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Two endangered whooping cranes wade in shallow water at Quivira National Wildlife Refuge, feeding on dead carp as the sun prepares to set Tuesday evening.
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Michael Pearce / The Wichita Eagle
Adult whooping cranes stop and feed in Kansas on their way from Canadian nesting areas to winter grounds in Texas.
Two endangered whooping cranes wade in shallow water at Quivira, feeding on dead carp as the sun prepares to set Tuesday evening.
A whooping crane feeds across a shallow stretch of water.
Months of dry weather have lowered water levels enough at the Quivira National Wildlife Refuge for whooping cranes to feed on dead carp.
Two whooping cranes spent much of Tuesday feeding on dead carp at Quivira. The endangered birds have been at the national wildlife refuge for about two weeks.
Whooping cranes wade amid dead carp. They usually feed on grain and grasses when migrating through Kansas, on their way to wintering grounds in Texas.
An adult whooping crane in the shallows.
Two whooping cranes feed on dead fish within about 50 yards of a major road for much of Tuesday afternoon.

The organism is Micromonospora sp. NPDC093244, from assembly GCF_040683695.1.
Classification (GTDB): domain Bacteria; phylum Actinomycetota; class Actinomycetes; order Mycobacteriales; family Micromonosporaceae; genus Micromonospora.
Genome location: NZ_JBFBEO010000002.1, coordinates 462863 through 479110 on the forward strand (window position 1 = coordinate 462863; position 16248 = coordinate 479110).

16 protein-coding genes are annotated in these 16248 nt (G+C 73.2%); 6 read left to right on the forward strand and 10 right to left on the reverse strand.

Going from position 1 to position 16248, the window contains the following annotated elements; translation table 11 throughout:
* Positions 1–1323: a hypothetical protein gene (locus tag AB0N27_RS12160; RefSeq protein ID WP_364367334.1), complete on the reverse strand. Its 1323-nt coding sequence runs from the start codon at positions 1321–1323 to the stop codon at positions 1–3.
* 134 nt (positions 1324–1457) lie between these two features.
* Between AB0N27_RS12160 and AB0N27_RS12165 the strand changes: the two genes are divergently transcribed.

Whooping cranes feed on dead fish as geese head to grain fields to feed.
Wichitan Paul Griffin shot several hours of video of whooping cranes at the Quivira National Wildlife Refuge on Tuesday afternoon.
A whooping crane pulls flesh from a dead carp at Quivira. The birds usually feed on grains and grasses.
Two of about 230 wild whooping cranes. Their numbers were once down to about 14 birds.
Whooping cranes walk in step as they look for more dead carp Tuesday afternoon.
Whooping cranes weren't the only animals feasting on dead carp killed by low water levels at Quivira. This small turtle doesn't have to look far for food.
Related stories: Quivira’s whooping crane numbers up to 14 | Workshop and art show highlight the beauty, uniqueness of cranes | Kansas' holiday getaway